Being Santa Claus is exhausting.
Magic or not, the big man has his work cut out for him come December. Between wrapping and delivering presents, making appearances in malls and Christmas parades across the country and working off all that excess cookie weight, the big guy could use a little help. And that’s where the 93 students of Buffalo High School’s Future Business Leaders of America come in.
“We’ve been helping the kindergartners write letters to Santa for 16 years now – since my daughter was in kindergarten,” FBLA adviser Michelle Dahlberg said. “This is something that we love doing every year. It’s always so much fun, and it’s a lot of fun to read what the kids write.”
FBLA members visited Meadowlark Elementary School on Dec. 6 to help the kindergartners draft letters to Santa. They left with the promise to deliver the letters to Santa and his elves personally. They will return to the school in this week with responses from Old St. Nick. Think of them as the North Pole postal service.
While the kindergartners wrote the letters themselves, the high schoolers gave them spelling guidance and other suggestions: “Maybe it would be nice to ask Santa how he’s doing?” “Maybe you should check in on the elves?”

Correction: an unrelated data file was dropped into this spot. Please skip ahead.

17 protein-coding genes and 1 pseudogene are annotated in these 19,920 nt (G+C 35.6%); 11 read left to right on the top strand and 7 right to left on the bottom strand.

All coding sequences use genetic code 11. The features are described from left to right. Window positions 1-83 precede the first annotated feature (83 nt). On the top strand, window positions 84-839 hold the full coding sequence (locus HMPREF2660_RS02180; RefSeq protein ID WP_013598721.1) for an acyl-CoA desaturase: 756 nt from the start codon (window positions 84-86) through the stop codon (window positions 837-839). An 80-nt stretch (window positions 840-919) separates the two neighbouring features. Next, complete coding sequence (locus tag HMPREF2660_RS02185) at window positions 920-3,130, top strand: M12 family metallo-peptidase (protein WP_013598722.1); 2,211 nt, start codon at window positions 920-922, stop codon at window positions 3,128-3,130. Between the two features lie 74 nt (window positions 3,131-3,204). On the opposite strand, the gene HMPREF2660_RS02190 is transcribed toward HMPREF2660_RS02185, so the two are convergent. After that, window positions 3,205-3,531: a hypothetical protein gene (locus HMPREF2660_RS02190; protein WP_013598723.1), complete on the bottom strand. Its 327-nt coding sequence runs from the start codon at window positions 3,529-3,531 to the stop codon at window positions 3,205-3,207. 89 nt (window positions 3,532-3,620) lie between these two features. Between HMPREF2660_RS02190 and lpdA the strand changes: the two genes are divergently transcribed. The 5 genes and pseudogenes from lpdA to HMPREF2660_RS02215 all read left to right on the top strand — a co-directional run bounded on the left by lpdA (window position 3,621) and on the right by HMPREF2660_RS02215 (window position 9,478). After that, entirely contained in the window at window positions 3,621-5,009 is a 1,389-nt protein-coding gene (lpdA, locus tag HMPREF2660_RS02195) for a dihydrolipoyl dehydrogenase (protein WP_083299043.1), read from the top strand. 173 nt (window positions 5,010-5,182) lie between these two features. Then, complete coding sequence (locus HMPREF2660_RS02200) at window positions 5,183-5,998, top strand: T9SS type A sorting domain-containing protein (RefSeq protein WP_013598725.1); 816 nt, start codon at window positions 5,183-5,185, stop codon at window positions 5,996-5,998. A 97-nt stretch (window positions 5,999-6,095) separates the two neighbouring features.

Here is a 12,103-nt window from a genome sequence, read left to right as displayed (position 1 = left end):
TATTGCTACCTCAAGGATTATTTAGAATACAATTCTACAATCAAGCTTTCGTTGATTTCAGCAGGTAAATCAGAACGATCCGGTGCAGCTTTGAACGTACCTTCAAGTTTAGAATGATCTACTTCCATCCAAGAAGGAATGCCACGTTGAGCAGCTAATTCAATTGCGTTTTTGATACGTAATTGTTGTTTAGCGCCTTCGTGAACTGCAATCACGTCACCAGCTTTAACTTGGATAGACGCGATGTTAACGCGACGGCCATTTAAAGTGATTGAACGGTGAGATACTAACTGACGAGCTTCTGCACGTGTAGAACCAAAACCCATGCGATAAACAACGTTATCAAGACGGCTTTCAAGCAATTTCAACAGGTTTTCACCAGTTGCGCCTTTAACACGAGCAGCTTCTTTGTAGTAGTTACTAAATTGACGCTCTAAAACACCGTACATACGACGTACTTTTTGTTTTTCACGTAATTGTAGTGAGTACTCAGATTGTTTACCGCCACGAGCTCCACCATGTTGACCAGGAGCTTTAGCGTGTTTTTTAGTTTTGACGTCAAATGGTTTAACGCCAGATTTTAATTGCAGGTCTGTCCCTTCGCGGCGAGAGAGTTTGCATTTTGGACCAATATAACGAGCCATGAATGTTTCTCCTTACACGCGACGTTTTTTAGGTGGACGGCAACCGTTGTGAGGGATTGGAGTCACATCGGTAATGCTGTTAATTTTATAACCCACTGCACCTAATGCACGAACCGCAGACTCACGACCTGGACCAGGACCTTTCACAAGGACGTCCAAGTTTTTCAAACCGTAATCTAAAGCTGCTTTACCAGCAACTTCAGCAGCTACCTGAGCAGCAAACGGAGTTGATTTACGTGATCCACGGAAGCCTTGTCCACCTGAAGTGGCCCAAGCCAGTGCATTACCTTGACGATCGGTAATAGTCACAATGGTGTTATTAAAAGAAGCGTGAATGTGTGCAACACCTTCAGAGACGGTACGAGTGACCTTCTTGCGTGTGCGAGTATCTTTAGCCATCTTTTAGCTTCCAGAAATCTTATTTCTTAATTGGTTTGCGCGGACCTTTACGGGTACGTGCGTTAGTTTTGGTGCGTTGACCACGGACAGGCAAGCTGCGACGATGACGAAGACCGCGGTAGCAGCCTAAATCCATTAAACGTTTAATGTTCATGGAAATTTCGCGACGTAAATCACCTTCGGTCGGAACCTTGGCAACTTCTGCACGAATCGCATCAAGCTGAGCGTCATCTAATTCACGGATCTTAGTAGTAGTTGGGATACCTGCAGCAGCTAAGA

Some of the kindergartners attempted a little small talk before getting to the point of their letter.
“Dear Santa, How are the reindeer?“ Brinley Misslin asks before requesting some Hot Wheels cars and books.
Others are more to the point.
“Dear Santa, I would like my own makeup set and books,” Kate Jones writes.
The kids ask about the reindeer and the elves and Santa’s summer break. At least one is concerned about the working conditions at the North Pole.
“Do the elves go on breaks?” Preah Tobiasson asks.
And with Christmas fast approaching, many kindergartners use the time with the high schoolers to make sure Santa has his facts straight.
“I am taking care of myself,” Kelsey Kay writes. “Is my elf giving you a good report?”
According to senior Kylie Pettyjohn, these simple letters mean the world to Johnson County’s youngest learners.
“I was helping Lyvee Fox write her letter and she wanted to ask whether Santa liked the cookies she left out every year,” Pettyjohn said. “These kids have all kinds of interesting questions, and since they obviously can’t talk to Santa themselves, we step up to help.”
The letters also help foster a different kind of connection, Pettyjohn said.
“It’s a cool opportunity for us to make a connection with the littler kids,” Pettyjohn said. “So many of them look up to us, but we might seem a little intimidating when they see us around town. So this is a time to build relationships while helping them answer some important Christmas questions.”